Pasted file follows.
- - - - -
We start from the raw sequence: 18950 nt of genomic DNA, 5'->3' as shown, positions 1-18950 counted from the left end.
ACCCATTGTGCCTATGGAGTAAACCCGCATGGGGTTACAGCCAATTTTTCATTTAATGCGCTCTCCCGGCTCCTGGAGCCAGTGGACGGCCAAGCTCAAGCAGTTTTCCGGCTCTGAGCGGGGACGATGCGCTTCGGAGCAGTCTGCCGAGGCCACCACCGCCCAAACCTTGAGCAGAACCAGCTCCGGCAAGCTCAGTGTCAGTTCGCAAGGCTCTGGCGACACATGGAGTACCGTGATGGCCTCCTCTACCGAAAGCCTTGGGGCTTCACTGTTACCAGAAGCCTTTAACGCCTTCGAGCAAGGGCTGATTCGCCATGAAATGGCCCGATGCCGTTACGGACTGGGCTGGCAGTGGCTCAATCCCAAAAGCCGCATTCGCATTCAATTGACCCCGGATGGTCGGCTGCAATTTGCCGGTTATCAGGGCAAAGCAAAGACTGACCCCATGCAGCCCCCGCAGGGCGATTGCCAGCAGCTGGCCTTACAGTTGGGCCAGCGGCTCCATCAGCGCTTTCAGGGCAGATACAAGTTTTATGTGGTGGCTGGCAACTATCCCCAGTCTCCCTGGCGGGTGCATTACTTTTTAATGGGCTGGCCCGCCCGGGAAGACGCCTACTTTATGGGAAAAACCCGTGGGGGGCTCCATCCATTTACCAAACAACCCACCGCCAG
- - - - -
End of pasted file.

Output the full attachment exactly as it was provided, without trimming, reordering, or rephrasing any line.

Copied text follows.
We start from the raw sequence: 18950 nt of genomic DNA, 5'->3' as shown, positions 1-18950 counted from the left end.
ACCCATTGTGCCTATGGAGTAAACCCGCATGGGGTTACAGCCAATTTTTCATTTAATGCGCTCTCCCGGCTCCTGGAGCCAGTGGACGGCCAAGCTCAAGCAGTTTTCCGGCTCTGAGCGGGGACGATGCGCTTCGGAGCAGTCTGCCGAGGCCACCACCGCCCAAACCTTGAGCAGAACCAGCTCCGGCAAGCTCAGTGTCAGTTCGCAAGGCTCTGGCGACACATGGAGTACCGTGATGGCCTCCTCTACCGAAAGCCTTGGGGCTTCACTGTTACCAGAAGCCTTTAACGCCTTCGAGCAAGGGCTGATTCGCCATGAAATGGCCCGATGCCGTTACGGACTGGGCTGGCAGTGGCTCAATCCCAAAAGCCGCATTCGCATTCAATTGACCCCGGATGGTCGGCTGCAATTTGCCGGTTATCAGGGCAAAGCAAAGACTGACCCCATGCAGCCCCCGCAGGGCGATTGCCAGCAGCTGGCCTTACAGTTGGGCCAGCGGCTCCATCAGCGCTTTCAGGGCAGATACAAGTTTTATGTGGTGGCTGGCAACTATCCCCAGTCTCCCTGGCGGGTGCATTACTTTTTAATGGGCTGGCCCGCCCGGGAAGACGCCTACTTTATGGGAAAAACCCGTGGGGGGCTCCATCCATTTACCAAACAACCCACCGCCAG